Raj Joshi , Cameron D. Hypes, Jarrod M. Mosier et el published a single center prospective observational study looking at the risk factors for failure of first attempt at intubation using video laryngoscopy in intensive care unit.
Macintosh (1943) and Miller (1941) developed direct laryngoscopes and paved the way for modern direct laryngoscopy. Mainstay of direct laryngoscopy is to align the anatomic axes to obtain a view of the glottic opening to place a tracheal tube.
Intensive care units have been considered and proven more difficult that operating rooms for successful tracheal intubation. Study by JF Heuer, TA Crozier et el in German ICU looked at the incidence of difficult intubation mainly using direct laryngoscopy and found a rate of 23%. Compare this with the rate of about 5% in all comer intubations.
Video Laryngoscopy has overcome the need to align the anatomic axes, and more and more centers are using video laryngoscopy as the first choice for intubation. Despite this, many first attempts are unsuccessful in intensive care unit.
What did they find
They looked at 906 consecutive patients who were intubated in a single ICU using a video laryngoscopy. Blood in the airway (odds ratio [OR], 2.63; 95% CI, 1.64-4.20), airway edema (OR, 2.85; 95% CI, 1.48-5.45), and obesity (OR, 1.59; 95% CI, 1.08-2.32) were significantly associated with first-attempt failure. Cervical immobility was also a factor(It was not recorded in initial 133 patients).
There were no significant differences in sex, age, reason for intubation, or device used between first-attempt failures and first-attempt successes.
Difficult airway with direct laryngoscopy
American Society of Anesthesiologist define a difficult airway as the clinical situation in which a conventionally trained anesthesiologist experiences difficulty with face mask ventilation of the upper airway, difficulty with tracheal intubation or both.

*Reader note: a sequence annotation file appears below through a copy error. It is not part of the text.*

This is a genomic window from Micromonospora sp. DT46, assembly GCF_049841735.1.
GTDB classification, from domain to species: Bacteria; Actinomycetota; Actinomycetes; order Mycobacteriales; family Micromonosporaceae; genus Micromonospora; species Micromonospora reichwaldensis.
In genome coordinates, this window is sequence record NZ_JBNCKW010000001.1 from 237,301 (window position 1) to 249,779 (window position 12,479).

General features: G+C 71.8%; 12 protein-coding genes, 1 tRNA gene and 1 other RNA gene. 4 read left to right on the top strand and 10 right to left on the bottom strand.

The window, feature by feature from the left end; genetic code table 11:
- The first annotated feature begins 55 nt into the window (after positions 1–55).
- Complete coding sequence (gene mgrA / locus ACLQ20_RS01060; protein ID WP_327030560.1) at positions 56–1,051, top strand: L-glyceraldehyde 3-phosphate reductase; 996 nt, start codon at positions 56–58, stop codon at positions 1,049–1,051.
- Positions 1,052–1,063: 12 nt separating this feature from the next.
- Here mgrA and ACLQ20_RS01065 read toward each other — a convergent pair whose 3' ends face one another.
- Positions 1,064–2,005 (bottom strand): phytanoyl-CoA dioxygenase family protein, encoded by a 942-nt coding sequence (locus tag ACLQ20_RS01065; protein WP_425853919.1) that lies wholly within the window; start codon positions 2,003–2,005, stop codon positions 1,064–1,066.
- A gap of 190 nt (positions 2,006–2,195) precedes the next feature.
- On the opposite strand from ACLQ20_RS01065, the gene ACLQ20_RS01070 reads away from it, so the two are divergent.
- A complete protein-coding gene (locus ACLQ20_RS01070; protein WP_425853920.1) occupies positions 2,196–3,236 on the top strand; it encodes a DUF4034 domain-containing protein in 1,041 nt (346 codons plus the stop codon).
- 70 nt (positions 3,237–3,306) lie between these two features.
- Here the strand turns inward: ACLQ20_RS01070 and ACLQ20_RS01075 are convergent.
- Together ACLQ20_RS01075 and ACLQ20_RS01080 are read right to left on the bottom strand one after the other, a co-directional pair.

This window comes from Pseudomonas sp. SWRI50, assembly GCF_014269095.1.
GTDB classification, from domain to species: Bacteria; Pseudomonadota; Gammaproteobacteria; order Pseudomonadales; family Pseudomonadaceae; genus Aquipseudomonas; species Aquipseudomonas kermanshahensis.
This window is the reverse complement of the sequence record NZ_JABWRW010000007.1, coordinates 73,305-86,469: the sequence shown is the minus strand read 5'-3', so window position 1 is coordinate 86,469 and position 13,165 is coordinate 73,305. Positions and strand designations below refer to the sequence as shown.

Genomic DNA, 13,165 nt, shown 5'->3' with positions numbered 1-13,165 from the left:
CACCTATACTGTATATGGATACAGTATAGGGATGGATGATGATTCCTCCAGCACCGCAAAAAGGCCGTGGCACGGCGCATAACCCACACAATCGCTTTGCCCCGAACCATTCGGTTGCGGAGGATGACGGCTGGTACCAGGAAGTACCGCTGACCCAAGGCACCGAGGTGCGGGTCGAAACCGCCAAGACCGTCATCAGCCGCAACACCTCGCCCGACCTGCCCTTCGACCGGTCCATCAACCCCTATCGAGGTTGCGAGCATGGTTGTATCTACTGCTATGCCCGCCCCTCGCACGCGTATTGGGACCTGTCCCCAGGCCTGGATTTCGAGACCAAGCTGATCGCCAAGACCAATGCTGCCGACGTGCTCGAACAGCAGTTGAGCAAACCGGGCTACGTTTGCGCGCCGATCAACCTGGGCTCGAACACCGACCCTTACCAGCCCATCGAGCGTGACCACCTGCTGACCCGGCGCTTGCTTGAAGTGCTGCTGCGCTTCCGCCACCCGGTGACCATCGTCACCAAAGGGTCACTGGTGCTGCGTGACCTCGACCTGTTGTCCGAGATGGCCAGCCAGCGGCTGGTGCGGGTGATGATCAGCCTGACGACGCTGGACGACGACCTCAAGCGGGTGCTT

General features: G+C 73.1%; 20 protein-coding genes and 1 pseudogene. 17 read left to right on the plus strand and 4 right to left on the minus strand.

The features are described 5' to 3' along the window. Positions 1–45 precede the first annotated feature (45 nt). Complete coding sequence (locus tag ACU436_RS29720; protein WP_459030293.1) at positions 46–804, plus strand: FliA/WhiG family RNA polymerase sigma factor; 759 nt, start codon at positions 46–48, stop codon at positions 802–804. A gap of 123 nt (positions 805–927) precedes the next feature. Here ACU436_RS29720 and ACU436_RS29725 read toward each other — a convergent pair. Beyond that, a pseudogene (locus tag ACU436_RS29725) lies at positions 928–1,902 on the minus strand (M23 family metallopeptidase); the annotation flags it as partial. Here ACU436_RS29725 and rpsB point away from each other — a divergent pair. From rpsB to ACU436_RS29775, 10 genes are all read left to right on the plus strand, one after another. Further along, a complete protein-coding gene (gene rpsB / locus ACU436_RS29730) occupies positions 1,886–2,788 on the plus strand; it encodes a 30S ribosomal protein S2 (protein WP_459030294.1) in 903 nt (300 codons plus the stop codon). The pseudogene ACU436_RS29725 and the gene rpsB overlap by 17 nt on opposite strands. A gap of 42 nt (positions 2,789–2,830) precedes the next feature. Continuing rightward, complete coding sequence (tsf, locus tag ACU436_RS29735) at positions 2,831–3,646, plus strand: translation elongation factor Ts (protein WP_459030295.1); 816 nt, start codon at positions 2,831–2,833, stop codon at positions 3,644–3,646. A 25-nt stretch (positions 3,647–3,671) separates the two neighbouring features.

Difficulty of mask ventilation have been categorised by using a four-point scale 1) ventilated by mask; 2) ventilated by mask with oral airway adjuvant with or without muscle relaxant; 3) difficult ventilation (inadequate, unstable, or requiring two providers) with or without muscle relaxant; 4) unable to mask ventilate with or without muscle relaxant.
Several risk factors have been used to predict difficult intubation with direct laryngoscopy, not all are applicable to video laryngoscopy, though one should keep in mind that he/she may have to resort to direct laryngoscopy if video laryngoscopy fails.
In a review by Prerana N Shah and Vimal Sundaram, risk factors identified for difficult mask ventilation (DMV) were snoring, obstructive sleep apnea, retrognathia, micrognathia, macroglossia, edentulous teeth, short thick neck, Mallampatti grade [III/IV], abnormal SLUX grade, abnormal, experience level of anesthetist, Cormack Lehanne grade [III/IV], and BMI > 26 kg/m2.
Risk factors for difficult intubation were snoring, retrognathia, micrognathia, macroglossia, short thick neck, Mallampatti grade [III/IV], abnormal SLUX grade, Cormack Lehanne grade [II, III/IV], abnormal atlantooccipital extension grading, flexion/extension deformity of neck, protuberant teeth, cervical spine abnormality, mouth opening in cms and BMI > 26 kg/m2.